A new documentary traces the history of Elmo and reveals the performer who animates one of the world's most famous puppets
Constance Marks Productions, Inc.
At a school for disabled children in the Baltimore area, a 17 year-old Kevin Clash—the future voice of Elmo—was working a puppet resembling Rudy Davis from the Fat Albert cartoon. The puppet, who had neon pink hair and a blue newsboy cap, was trying to have a conversation with a handicapped boy named Stephen, whose protective helmet was also blue.
"I've seen you before," Stephen says, looking over the puppet's shoulder and pointing to Clash. "I'm talking to you, not him."
"You're talking to the person that's working me, huh?"
"Yeah," Stephen explains to the young puppeteer. "His voice is coming through you."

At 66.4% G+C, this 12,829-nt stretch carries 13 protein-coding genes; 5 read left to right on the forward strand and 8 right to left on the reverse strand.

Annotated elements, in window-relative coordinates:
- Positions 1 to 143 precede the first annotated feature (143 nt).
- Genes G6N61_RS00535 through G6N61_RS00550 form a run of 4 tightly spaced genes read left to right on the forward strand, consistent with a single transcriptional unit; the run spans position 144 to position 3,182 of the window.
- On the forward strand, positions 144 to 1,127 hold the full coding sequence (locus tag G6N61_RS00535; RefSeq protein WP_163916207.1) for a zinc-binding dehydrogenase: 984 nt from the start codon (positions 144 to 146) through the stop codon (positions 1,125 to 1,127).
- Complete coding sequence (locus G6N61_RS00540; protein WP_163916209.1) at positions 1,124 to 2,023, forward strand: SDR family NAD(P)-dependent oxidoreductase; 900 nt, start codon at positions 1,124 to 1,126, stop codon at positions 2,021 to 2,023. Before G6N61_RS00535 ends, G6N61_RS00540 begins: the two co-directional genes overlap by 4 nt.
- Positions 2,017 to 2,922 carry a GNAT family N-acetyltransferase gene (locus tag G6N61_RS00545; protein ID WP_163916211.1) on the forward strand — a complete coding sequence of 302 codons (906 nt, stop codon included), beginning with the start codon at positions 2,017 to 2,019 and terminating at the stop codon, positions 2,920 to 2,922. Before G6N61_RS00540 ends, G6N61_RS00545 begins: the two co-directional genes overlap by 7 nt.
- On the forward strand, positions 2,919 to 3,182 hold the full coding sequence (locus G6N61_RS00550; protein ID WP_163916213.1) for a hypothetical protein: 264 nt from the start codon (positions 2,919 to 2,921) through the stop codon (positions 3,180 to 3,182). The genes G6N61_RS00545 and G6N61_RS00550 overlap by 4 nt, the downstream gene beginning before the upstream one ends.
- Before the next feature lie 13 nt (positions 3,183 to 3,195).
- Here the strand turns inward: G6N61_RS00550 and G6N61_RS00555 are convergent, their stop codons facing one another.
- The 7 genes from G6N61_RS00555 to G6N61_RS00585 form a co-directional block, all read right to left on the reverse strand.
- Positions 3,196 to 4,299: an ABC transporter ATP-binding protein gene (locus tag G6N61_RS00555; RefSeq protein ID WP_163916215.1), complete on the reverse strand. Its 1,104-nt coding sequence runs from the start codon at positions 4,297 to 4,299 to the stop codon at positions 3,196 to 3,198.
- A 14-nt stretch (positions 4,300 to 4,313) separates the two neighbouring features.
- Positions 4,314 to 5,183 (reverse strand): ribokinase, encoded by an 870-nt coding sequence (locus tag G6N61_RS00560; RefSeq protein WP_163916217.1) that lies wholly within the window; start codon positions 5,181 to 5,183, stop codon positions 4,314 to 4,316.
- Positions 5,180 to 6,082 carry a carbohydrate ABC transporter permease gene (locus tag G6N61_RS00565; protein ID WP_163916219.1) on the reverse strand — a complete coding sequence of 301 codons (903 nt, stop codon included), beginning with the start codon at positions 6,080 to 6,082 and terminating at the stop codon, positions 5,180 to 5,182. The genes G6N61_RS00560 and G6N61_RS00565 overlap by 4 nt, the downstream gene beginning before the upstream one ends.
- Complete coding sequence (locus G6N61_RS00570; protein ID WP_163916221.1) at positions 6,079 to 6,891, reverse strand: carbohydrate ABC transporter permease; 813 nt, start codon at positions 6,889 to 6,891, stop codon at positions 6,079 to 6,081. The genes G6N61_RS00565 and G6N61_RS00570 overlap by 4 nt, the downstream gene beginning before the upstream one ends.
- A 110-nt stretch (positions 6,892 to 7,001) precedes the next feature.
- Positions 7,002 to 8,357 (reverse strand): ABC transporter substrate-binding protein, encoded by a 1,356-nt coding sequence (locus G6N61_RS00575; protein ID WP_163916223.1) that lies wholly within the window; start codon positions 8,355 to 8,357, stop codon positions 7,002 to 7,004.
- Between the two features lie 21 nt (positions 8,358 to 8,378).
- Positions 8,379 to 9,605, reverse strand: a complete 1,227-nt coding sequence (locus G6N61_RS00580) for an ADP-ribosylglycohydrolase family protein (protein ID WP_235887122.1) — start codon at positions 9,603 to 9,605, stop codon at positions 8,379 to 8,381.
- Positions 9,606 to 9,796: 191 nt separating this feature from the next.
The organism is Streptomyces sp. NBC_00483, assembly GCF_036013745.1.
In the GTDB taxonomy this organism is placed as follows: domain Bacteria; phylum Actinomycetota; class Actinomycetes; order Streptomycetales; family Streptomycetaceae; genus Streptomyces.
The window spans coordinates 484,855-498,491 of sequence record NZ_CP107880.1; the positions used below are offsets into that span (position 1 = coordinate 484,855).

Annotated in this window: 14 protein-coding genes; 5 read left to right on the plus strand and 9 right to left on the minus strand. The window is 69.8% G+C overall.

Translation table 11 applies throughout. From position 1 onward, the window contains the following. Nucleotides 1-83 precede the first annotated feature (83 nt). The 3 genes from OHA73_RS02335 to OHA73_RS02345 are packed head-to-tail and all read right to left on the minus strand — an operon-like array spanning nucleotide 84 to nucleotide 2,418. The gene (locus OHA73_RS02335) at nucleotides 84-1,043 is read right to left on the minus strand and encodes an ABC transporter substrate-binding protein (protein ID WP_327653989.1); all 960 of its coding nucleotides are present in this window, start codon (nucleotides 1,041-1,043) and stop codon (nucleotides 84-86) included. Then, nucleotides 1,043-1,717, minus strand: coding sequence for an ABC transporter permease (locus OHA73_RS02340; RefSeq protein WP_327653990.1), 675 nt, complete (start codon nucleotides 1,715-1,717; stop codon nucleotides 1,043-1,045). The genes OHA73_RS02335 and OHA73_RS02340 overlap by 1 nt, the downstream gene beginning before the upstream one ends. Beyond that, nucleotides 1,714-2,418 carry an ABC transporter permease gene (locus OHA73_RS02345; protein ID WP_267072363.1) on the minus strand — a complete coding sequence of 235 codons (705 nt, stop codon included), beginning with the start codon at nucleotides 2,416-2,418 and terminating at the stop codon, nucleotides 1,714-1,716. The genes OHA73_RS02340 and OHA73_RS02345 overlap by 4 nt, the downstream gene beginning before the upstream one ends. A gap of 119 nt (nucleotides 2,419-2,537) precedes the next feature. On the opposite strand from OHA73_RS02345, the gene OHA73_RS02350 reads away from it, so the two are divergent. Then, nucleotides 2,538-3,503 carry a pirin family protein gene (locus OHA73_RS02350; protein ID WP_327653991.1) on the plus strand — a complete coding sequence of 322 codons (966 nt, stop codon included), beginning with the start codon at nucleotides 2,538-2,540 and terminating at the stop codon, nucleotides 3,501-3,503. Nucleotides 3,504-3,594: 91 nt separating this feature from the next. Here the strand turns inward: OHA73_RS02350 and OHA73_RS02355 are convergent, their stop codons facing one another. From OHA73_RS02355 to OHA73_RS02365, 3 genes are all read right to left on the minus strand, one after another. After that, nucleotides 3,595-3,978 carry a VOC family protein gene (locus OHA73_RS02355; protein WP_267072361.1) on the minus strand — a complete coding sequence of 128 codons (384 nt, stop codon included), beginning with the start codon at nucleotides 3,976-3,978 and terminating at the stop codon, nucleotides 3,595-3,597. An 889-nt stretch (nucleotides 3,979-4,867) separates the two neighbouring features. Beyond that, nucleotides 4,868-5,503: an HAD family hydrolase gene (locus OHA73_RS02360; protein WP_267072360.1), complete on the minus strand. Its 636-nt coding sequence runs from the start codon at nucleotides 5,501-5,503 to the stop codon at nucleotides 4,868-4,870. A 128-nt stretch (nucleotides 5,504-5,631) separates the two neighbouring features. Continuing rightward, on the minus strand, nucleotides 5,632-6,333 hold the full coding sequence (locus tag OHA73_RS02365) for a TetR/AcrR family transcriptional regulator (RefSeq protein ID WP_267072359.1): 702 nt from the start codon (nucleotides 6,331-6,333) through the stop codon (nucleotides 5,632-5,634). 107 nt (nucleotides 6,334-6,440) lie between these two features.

Clash, now 51 and the subject of Being Elmo—the documentary in which that scene appears, opening in New York today—is not used to getting noticed. He is simultaneously a celebrity and an unknown, remaining always in the shadow of the puppets he performs. "Sometimes I feel like a fly on the wall because they don't know me and they don't care to know me," he said in an interview. "I am just the guy with Elmo."
This makes the film—which won a Special Jury Prize at the Sundance Film Festival this year—a fascinating upending of puppeteering's natural order, in which the puppet eclipses the performer, and order that Clash seems to prefer. As he told me, "It's very nerve-wracking to act as myself."